As soon as I heard of the PiDP I knew I would have to have one. Created by Oscar Vermeulen, whose KIM Uno kit I’d previously bought, it’s a brilliant recreation of a PDP-8/I using SIMH running on a Raspberry Pi. What’s more, it has loads of blinkenlights.
So why did the kit sit in my office for eight months before I started building? Certainly work and other tedious aspects of life got in the way. It has to be admitted, though, that I was intimidated by a couple of things. First, I’d convinced myself that I had to paint the brown switches before assembling the machine (all the switches were white). And second, I was convinced I would screw up the orientation of the 89 LEDs, creating a massive unsoldering effort.
As it turned out, building the kit was extremely easy, thanks to the online instructions. Apparently, the 2016 version is even easier because it uses different switches that are already the right colour and ready to mount. The electronics are very basic – aside from the switches and LEDs, there’s a bunch of diodes, a handful of resistors and one IC.
When it comes to cabling, you’re left up to your own devices. Some people have drilled a single hole to feed in a USB cable to power the Raspberry Pi, running it headless. I don’t much like powering things on and off by plugging – I prefer a switch. I also had a hunch that I might try cramming other things into the box (hasn’t really happened yet), so I decided a nice switching power supply might be in order.
I happened to have a few DFRobot DC/DC regulator boards hanging around, and also a really classy push-button switch with built-in LED.
I put the switch in the side of the case and, in the back, a 5.5/21mm barrel jack socket. I can now power the device with any supply from 5V to 18V. The 5V output from the switching DC/DC regulator powers the push-button’s LED (I soldered a resistor inline) and the main PCB for the PiDP. Oscar designed-in an optional serial port with connections for RX, TX, +5V and GND and the latter two can be use for powering the whole deal.
It really wasn’t long – part of an afternoon and an evening – to get the thing built to this stage.
The switches are still unpainted and the Ethernet and USB ports of the Raspberry Pi are inaccessible. At first I though I’d made a mistake somewhere – whenever I powered up, the RPi would boot but then shut down again. It was late, I was tired and somehow several empty beer bottles had appeared on my desk.
The following morning, in the light of a new day and with my brain rebooted I realised that I’d misunderstood which is the ‘on’ position for each switch and which the ‘off’. I had them all down instead of all up. Oscar has tweaked the SIMH PDP-8 code so that having certain switches on will gracefully shut down the machine. With all the switches off, it worked as advertised.
On the second day (this is starting to sound biblical) I used some rubbing alcohol and cotton earbuds to remove the red dots from the switches. Then I broke out the Humbrol enamel modelling paints. I haven’t used Humbrol paints since I made model aeroplanes, way back in my forties (just kidding). Anyway, I’d bought a tin of A0103 Tan Gloss no.9. From colour charts, this seemed to be a good match. I also bought white gloss, but then decided to leave the white switches unpainted. As delivered, they’re a kind of ivory colour which seems very retro somehow. It took two coats to get a reasonable finish on the brown switches. It’s not perfectly smooth, but then neither am I.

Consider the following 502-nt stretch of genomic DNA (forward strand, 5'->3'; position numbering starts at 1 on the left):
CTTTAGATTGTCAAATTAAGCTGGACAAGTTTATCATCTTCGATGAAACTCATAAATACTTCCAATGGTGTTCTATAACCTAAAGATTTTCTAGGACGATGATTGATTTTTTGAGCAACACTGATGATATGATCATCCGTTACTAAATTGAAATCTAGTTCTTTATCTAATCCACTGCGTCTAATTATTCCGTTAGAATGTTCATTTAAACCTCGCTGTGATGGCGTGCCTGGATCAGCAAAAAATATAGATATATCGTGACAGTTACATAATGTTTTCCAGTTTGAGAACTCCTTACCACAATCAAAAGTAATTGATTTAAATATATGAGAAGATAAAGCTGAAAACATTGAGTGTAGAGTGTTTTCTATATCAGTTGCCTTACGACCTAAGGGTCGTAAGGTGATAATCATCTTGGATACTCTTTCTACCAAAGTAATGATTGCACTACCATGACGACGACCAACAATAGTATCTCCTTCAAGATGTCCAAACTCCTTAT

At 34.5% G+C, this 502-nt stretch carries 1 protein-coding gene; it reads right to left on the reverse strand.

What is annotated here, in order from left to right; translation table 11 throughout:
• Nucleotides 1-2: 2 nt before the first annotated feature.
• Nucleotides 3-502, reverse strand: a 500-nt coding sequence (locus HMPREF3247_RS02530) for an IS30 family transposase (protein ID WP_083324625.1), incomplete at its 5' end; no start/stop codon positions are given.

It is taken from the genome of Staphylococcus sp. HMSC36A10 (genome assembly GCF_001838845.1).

The next step was to fire up the drill. I made a row of overlapping 16mm holes in the left side of the case, then scraped away with a craft knife to smooth things out. It was easy to do this because the case is made of bamboo and easily workable.
That made the Ethernet and USB ports available. The only other thing to consider was the HDMI. I knew this machine would spend most of its life running headless. But every now and then it’s handy to be able to plug in a monitor. The problem is the lack of space inside the case. No matter how I tried – even using a variety of 90-degree HDMI adapters – I’ve yet to find a way of plugging in an HDMI cable. So I’m leaving that for another day.
I’m ridiculously pleased with the on/off switch. The cool blue glow is very hi-tech. With the main LEDs blinking away, you can convince yourself that something important is happening.
Oscar’s code is very easy to install. There’s a hacked version of SIMH to compile, plus some code that runs in parallel to read the switches and blink the lights.
But while I was keen to learn something about how PDPs work – never having used one – I had a hunch that I wouldn’t be spending a lot of my life in the OS/8 world. So, rather than having the machine boot into SIMH and the PiDP mode by default, I hacked away at some scripts. The Raspberry Pi boots up normally and I can switch into PDP mode just by running a Bash script. One of the members of the forum devoted to the PiDP came up with a ‘deep thought’ program (and other members have since improved on it). This randomly flashes the LEDs, but unlike SIMH doesn’t use much in the way of resources, especially CPU cycles. So I have the machine run that at boot time.
Also, rather than having user ‘pi’ run the SIMH PDP-8 simulation, I created a user ‘pdp’. I’ve also created other users – ‘altair’, ‘altairz80’ and ‘vax’ so that I can use the PiDP as my SIMH machine. I’ll configure those so that they run their respective simulations whenever you SSH into them.
In the absence of a monitor, I’ve put the PiDP on top of another project – the 1950 HMV radio I’ve adapted as a Raspberry Pi case (and details of that will be coming soon).
The 5in display of the HMV is modest, but at 800 x 600 it’s still more resolution that you might expect from a PDP! And it means I can watch the LEDs flash as I use the machine, SSH-ing from the HMV to the PiDP. What’s more, the HMV even has a few blinkenlights of its own. Bliss!